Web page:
The new 2012 iMac isn't as big a redesign as the switch from CRT displays to flatscreen with the G4 iMac, or the move from a white polycarbonate body to the aluminium casing, but it's still a pretty radical change.
A basket of new technologies give us a massive reduction in screen reflection, a powerful new hybrid storage solution and meaty Ivy Bridge processors. Attention to detail is evident throughout, with stronger mics and speakers capping some very welcome across-the-board improvements.
On the down side, we've lost the optical drive and the FireWire 800 port.
The new screen is a sight to behold. With distracting reflections kept to a minimum, the images really leap out and grab you. Photographers, artists and video editors will love it, and it's great for watching movies.
The stylishly thin casing looks set to become a design classic. The bulge housing the computer components is brilliantly disguised, making the bodywork look incredibly thin from almost every angle.
Apple's Fusion Drive is an excellent halfway house between an SSD and a HDD, giving great boot times and fast access speeds without compromising on capacity. We hope it's soon made available across the Mac range, instead of only in the new iMacs and Mac minis.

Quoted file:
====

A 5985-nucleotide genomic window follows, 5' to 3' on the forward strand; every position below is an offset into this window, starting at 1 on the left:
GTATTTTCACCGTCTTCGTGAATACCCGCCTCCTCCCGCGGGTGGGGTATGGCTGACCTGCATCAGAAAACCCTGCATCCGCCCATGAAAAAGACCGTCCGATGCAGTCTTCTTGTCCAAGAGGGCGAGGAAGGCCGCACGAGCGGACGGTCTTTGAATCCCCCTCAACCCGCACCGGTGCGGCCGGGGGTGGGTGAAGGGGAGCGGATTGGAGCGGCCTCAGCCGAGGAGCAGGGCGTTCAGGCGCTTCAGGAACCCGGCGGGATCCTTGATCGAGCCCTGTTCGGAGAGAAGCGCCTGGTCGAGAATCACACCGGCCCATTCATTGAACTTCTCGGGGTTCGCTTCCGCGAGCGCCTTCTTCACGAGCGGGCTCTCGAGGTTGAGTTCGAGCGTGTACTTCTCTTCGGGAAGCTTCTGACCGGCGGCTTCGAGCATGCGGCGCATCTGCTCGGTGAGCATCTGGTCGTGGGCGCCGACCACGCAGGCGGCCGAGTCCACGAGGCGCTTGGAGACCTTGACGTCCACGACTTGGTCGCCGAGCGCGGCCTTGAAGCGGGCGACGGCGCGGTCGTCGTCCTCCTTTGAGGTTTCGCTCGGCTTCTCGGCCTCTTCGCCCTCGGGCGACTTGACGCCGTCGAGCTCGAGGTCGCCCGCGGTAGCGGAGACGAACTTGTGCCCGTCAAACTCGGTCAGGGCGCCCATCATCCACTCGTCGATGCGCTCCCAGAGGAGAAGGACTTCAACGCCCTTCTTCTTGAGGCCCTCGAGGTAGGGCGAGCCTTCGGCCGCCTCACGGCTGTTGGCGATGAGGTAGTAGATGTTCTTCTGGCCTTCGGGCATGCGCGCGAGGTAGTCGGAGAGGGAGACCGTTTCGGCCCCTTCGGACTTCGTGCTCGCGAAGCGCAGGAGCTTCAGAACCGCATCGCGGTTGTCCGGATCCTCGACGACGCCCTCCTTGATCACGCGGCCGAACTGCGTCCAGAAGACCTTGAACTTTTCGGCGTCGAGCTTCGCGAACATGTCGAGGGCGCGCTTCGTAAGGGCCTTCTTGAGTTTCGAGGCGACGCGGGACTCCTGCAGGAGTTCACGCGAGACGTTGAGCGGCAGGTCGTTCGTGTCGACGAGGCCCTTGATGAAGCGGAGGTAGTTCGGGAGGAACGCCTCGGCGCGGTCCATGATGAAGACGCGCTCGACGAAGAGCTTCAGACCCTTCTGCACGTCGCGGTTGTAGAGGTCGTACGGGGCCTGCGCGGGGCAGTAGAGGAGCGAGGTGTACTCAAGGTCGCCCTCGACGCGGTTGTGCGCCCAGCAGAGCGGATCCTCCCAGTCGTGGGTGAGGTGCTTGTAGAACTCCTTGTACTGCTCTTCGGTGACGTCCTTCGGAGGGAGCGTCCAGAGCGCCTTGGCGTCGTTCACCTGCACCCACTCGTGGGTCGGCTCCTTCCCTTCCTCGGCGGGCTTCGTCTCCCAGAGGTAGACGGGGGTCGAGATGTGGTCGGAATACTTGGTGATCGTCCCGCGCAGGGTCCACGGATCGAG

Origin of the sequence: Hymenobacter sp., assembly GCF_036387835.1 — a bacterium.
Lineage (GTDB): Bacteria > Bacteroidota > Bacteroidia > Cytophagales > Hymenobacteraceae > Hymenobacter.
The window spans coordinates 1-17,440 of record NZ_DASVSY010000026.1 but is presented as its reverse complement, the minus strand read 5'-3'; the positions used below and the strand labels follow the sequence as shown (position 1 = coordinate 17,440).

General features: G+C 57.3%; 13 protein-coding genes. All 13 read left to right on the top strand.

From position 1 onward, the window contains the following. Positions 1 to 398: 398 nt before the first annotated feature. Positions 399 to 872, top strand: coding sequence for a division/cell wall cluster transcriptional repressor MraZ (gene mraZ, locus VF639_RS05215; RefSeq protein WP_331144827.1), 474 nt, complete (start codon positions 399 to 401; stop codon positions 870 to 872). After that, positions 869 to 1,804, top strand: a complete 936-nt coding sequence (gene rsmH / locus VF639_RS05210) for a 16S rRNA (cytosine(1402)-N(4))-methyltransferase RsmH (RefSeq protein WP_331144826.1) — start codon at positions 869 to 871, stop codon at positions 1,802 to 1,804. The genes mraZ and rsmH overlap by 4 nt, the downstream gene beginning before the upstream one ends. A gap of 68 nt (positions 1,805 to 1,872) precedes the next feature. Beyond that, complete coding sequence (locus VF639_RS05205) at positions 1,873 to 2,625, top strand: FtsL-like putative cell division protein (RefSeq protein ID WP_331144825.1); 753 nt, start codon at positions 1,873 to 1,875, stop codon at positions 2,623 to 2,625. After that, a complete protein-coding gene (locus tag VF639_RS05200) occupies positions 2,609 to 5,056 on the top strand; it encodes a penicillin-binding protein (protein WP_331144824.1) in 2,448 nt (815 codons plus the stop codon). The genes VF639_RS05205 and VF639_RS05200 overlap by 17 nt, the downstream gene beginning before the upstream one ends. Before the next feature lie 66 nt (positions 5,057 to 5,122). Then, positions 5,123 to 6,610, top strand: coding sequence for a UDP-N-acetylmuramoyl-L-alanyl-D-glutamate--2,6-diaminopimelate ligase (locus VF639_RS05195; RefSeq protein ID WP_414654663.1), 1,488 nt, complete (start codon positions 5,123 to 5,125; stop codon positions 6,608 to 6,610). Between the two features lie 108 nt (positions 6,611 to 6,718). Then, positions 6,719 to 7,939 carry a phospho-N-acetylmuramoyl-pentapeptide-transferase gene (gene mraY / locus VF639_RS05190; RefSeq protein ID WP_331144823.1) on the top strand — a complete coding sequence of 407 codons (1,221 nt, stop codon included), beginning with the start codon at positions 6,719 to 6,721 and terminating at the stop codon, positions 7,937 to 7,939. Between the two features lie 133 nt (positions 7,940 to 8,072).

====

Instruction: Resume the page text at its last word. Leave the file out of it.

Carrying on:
The powerful new Ivy Bridge processor and Nvidia graphics are welcome too, as is the switch to USB 3.0 for all four of its USB ports.
There really isn't much to dislike here. Even though most software is downloaded these days, through the Mac App Store or developers' own websites, not everyone has made the switch to digital media for music and movies.
If you prefer to buy a CD and rip it to iTunes, for example, you need an external optical drive. This isn't a huge problem - Apple's own USB SuperDrive is bus-powered, sits comfortably on the foot of your iMac and isn't that expensive, but it's still mildly annoying.
The FireWire 800 port is gone too, so if you still use FireWire peripherals, you need to buy a Thunderbolt to FireWire adaptor.
The 27-inch 2012 iMac has real style, but it doesn't sacrifice function to form. Its screen is excellent, has lots of power under the hood and the Fusion Drive option is a great alternative to a speedy-but-expensive SSD or a capacitous-but-slow HDD.
Some may bemoan the lack of an optical drive, but for our money, a portable solution is more than sufficient considering how little they're used nowadays. Overall, the new iMac is a triumph.